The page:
May 15, 2007
You may notice her 6-foot-plus height first, but when Kendall Gladen begins to sing, she makes another, far more important impression. Even at an age that's young for a mezzo, and at the beginning of her career, Gladen has the "it" of the It Girl, a certain something, the je ne sais quoi. She had fierce, if collegial, competition Monday night: four excellent singers from the San Francisco Opera Center, at a concert closing the Music at Meyer season in Temple Emanu-El's Martin Meyer Sanctuary. Soprano Heidi Melton has a huge, rafter-shaking voice. Soprano Ji Young Yang's delivery is bright and stunningly agile. A fellow mezzo, Katharine Tier, sings with power and authority. Matthew O'Neill is a tenor born to the stage. And yet, this listener came away from the concert with Gladen's Carmen uppermost in mind.
The mezzo sang the "Card Trio" (with Yang and Tier), conveying perfectly the controlled fear and cool dignity in that fatalistic soliloquy upon seeing her doom in the cards. The evening closed with the final scene of Carmen, with Gladen proudly defying Don José (O'Neill, in his best performance of the evening), shifting from dismissive, unruffled self-assurance to rage that was scary even from the safety of the audience.
Gladen's other appearances were in a scene from Samuel Barber's Vanessa and in the program-opening Lakmé "Flower Duet" by Delibes. Here, her deep, broad, warm voice blended beautifully with Yang's bright, soaring soprano. I would have liked to hear a lot more from the mezzo, now feeling extranostalgic for her previous Merola and Adler performances, especially a hilarious and memorable Baba the Turk in The Rake's Progress and an outstanding Mercédès in a mainstage production of Carmen.
Melton's Progress From Wagner to Strauss
Melton's "Dich, teure Halle," from Wagner's Tannhäuser, was a jaw-dropper, with a big "heldensoprano" sound wedded to a fine legato. She had minor problems in the high notes, one being slightly shrill, the other just a bit flat. Melton went on to two even better performances: a dramatic, moving "Embroidery Aria" from Britten's Peter Grimes, and a majestic Marschallin in the abbreviated "Final Trio" from Strauss' Der Rosenkavalier. In the trio, Yang's Sophie and Tier's Octavian were outstanding and well-matched.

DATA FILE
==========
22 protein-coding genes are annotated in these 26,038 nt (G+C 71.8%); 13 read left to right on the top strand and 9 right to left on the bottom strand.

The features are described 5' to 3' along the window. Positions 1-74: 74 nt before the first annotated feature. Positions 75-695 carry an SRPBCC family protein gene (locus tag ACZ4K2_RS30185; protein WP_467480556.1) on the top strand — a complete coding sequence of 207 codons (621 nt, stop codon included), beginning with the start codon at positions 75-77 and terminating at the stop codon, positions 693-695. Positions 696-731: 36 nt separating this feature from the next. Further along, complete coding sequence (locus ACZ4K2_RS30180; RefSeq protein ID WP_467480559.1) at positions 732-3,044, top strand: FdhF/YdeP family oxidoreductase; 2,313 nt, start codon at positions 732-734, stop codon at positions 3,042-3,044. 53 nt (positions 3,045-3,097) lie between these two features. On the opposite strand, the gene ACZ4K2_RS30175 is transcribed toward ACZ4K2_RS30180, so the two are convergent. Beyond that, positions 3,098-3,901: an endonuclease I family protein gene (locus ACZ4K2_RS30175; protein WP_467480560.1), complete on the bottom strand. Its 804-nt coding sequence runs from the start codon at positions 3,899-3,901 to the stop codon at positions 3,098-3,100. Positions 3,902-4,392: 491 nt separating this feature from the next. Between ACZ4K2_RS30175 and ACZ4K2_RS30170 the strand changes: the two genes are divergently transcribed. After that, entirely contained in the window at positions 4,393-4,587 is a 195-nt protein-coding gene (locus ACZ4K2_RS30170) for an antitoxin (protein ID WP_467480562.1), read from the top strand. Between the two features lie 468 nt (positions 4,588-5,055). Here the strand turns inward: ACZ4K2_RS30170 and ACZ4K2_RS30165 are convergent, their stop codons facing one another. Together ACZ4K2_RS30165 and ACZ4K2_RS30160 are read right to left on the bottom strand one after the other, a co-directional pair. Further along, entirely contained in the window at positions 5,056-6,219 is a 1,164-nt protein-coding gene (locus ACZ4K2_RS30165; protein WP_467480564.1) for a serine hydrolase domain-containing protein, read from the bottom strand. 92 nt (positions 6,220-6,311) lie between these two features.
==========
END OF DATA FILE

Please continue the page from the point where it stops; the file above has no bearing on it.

Yang, strangely underutilized until now in both the Merola and the Adler programs, had a busy evening. Her "Fire Aria" from Ravel's L'Enfant et les sortilèges and, especially, "Myself I Shall Adore" from Handel's Semele, were fluent and graceful. The silvery quality in her voice was reminiscent of the young Elizabeth Futral's virtuosity as a coloratura soprano.
Tier had an unnecessarily rough start. As she proved later on, she can joke with the audience and win it over, but her first appearance was oddly shy and awkward. She walked out on stage without looking at the audience or making contact. In a small recital venue, that's the wrong body language. Perhaps it was more than a coincidence that it was that first aria, "Parto, parto," from Mozart's La Clemenza di Tito, in which Tier made the least impression. In the two Rosenkavalier excerpts, she displayed a strong, well-placed voice, as well as consummate musicality.
In a concert by Adler Fellows from the Opera Center, a training institution with a proud history, lack of anything resembling "production values" was surprising and unfortunate. The program offered no information whatsoever about the music, much less English text for French and German works; tentative and amateurish introductions from the stage were poor substitutes. Lack of preparation and forethought was especially jarring in the few misguided and awkward attempts to turn the concert into a semistaged performance. As you listen to singers standing in front of the piano, feet away from you, the last thing you want to see is the tenor wrestle the mezzo to the ground, especially when she was singing so well.
At least the piano contribution was an important plus from the Center. Instead of the overloud accompaniment for past Adler concerts in the hall (which has been advertised, perhaps ironically, as "acoustically superb"), Monday night offered an excellent, self-effacing, supportive pianist, Lara Bolton. My only other experience with her was not exactly a happy one, in a tiny venue, that she couldn't help overwhelming. But this time, "Brava!" was the only possible verdict. Playing without a page-turner, and staying in the background, Bolton provided flawless accompaniment, performed several excellent but not self-important solos, and paced the young singers as best a "conductor out of sight" can.